Jesus said to the people in the synagogue at Nazareth: “Amen, I say to you, no prophet is accepted in his own native place. Indeed, I tell you, there were many widows in Israel in the days of Elijah when the sky was closed for three and a half years and a severe famine spread over the entire land. It was to none of these that Elijah was sent, but only to a widow in Zarephath in the land of Sidon. Again, there were many lepers in Israel during the time of Elisha the prophet; yet not one of them was cleansed, but only Naaman the Syrian.”
When the people in the synagogue heard this, they were all filled with fury. They rose up, drove him out of the town, and led him to the brow of the hill on which their town had been built, to hurl him down headlong. But he passed through the midst of them and went away.
This passage is at times confusing, convoluted, and even contradictory. While I don’t attempt to flesh out the full meaning of this passage—I’ll leave that task to biblical scholars— I like to suggest a few lessons I think we can take from the text. What is Jesus saying to those around him? How does this connect to Oscar Romero? And most importantly, what does it say to us today?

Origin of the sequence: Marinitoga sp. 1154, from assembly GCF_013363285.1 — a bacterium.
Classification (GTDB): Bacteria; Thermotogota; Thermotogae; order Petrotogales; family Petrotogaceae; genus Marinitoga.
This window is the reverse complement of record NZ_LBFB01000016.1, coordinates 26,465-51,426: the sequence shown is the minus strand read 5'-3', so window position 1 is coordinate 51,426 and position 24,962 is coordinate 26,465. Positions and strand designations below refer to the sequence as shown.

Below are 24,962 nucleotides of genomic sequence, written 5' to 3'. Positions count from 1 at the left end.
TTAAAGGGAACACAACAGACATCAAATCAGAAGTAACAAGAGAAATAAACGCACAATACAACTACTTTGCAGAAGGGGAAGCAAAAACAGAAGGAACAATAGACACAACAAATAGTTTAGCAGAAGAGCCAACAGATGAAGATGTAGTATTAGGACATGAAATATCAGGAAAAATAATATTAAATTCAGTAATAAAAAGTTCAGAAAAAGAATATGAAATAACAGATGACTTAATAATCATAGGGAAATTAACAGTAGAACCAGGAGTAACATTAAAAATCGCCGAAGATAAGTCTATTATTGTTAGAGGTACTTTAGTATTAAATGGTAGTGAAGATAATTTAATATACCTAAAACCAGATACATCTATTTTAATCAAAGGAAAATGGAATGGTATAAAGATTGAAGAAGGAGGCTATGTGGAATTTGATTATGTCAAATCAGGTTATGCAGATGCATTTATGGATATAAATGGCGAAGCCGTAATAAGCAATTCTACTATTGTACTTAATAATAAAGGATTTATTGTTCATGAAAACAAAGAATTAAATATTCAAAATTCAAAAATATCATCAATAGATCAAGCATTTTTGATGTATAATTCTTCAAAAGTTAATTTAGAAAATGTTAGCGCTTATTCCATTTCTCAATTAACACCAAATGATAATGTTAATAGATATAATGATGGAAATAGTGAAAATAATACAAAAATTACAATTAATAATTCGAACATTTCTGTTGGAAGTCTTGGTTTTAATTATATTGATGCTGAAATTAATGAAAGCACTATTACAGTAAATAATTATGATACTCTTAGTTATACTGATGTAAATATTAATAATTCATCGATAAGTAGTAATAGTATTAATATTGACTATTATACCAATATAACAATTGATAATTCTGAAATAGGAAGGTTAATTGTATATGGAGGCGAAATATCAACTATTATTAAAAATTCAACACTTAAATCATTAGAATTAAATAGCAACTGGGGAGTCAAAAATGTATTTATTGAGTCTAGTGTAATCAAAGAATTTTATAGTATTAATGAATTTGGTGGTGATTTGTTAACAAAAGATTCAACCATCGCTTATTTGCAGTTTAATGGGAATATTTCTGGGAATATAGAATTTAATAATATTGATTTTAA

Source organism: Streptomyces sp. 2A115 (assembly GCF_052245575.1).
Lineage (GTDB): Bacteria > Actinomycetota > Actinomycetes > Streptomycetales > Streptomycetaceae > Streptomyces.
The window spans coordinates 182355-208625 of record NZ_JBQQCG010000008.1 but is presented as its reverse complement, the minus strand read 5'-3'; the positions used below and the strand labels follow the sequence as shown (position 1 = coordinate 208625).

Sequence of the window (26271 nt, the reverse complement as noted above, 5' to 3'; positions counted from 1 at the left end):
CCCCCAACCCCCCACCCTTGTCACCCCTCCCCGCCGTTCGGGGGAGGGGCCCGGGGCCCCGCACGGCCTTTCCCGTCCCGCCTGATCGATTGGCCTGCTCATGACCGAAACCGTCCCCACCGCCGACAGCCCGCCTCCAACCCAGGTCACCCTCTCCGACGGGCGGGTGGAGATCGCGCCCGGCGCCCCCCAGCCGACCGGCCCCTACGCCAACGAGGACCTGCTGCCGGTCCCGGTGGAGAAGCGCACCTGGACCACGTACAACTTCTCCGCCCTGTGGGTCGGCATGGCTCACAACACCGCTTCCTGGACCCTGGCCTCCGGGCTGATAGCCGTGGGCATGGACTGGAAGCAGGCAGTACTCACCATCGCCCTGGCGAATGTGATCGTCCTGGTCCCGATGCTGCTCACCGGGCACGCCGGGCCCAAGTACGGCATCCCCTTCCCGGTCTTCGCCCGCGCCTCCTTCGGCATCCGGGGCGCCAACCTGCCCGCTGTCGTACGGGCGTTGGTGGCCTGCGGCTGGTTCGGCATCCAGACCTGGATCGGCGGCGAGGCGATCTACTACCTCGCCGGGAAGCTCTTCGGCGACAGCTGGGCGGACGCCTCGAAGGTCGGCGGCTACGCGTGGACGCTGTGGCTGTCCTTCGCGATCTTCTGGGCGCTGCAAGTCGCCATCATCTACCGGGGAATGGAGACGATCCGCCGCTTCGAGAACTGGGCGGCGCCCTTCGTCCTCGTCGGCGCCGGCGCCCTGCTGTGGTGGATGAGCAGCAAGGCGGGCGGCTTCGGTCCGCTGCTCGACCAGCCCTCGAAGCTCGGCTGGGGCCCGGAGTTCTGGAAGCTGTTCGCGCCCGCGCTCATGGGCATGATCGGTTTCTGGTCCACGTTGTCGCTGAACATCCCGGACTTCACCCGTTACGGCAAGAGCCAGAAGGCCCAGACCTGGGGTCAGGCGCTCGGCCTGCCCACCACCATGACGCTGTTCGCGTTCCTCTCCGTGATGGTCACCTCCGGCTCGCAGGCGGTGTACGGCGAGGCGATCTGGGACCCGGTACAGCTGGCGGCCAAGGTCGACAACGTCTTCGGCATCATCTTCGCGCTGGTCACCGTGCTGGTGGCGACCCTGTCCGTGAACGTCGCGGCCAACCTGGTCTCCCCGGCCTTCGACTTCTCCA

Standing with the ‘other’
…He has anointed me/ to bring glad tidings to the poor./ He has sent me to proclaim liberty to captives/ and recovery of sight to the blind,/ to let the oppressed go free…
This excerpt from Isaiah, which Jesus proclaims in the temple, speaks about his relationship with some of his world’s most marginalized groups: the sick and deformed who were shunned and blamed for their illness; children and women who lack value or a voice in society; the poor who were exploited by the rich; and the state that used fear (e.g. public crucifixions) to drive people into subjugation. These populations, which society ignores or intentionally excludes from the community, are the people with whom Jesus, and all of us, are called to live.